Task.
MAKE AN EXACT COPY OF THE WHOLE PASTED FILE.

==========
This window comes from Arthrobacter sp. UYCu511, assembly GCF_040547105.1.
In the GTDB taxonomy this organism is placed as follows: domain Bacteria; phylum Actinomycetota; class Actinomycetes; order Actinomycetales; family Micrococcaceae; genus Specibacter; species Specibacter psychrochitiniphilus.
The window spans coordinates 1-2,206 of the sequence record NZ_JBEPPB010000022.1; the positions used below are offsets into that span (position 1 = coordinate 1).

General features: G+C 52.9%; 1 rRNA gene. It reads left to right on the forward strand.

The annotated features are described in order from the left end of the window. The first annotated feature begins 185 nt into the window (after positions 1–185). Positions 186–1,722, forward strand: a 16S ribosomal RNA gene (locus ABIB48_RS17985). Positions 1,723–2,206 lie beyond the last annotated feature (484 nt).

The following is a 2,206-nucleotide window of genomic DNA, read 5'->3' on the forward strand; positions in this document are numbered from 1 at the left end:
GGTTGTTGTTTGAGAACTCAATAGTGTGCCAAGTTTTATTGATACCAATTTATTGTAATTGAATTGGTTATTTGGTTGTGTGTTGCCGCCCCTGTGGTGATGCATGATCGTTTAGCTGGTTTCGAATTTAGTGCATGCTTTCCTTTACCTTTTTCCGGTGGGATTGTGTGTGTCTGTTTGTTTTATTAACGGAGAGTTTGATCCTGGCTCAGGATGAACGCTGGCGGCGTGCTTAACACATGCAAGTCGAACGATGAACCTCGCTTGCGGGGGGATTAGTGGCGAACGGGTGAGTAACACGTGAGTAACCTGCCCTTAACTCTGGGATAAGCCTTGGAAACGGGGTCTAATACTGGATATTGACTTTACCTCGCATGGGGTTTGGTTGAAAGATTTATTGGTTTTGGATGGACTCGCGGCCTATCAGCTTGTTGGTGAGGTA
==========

This window comes from Arthrobacter sp. UYCu511, assembly GCF_040547105.1.
In the GTDB taxonomy this organism is placed as follows: domain Bacteria; phylum Actinomycetota; class Actinomycetes; order Actinomycetales; family Micrococcaceae; genus Specibacter; species Specibacter psychrochitiniphilus.
The window spans coordinates 1-2,206 of the sequence record NZ_JBEPPB010000022.1; the positions used below are offsets into that span (position 1 = coordinate 1).

General features: G+C 52.9%; 1 rRNA gene. It reads left to right on the forward strand.

The annotated features are described in order from the left end of the window. The first annotated feature begins 185 nt into the window (after positions 1–185). Positions 186–1,722, forward strand: a 16S ribosomal RNA gene (locus ABIB48_RS17985). Positions 1,723–2,206 lie beyond the last annotated feature (484 nt).

The following is a 2,206-nucleotide window of genomic DNA, read 5'->3' on the forward strand; positions in this document are numbered from 1 at the left end:
GGTTGTTGTTTGAGAACTCAATAGTGTGCCAAGTTTTATTGATACCAATTTATTGTAATTGAATTGGTTATTTGGTTGTGTGTTGCCGCCCCTGTGGTGATGCATGATCGTTTAGCTGGTTTCGAATTTAGTGCATGCTTTCCTTTACCTTTTTCCGGTGGGATTGTGTGTGTCTGTTTGTTTTATTAACGGAGAGTTTGATCCTGGCTCAGGATGAACGCTGGCGGCGTGCTTAACACATGCAAGTCGAACGATGAACCTCGCTTGCGGGGGGATTAGTGGCGAACGGGTGAGTAACACGTGAGTAACCTGCCCTTAACTCTGGGATAAGCCTTGGAAACGGGGTCTAATACTGGATATTGACTTTACCTCGCATGGGGTTTGGTTGAAAGATTTATTGGTTTTGGATGGACTCGCGGCCTATCAGCTTGTTGGTGAGGTA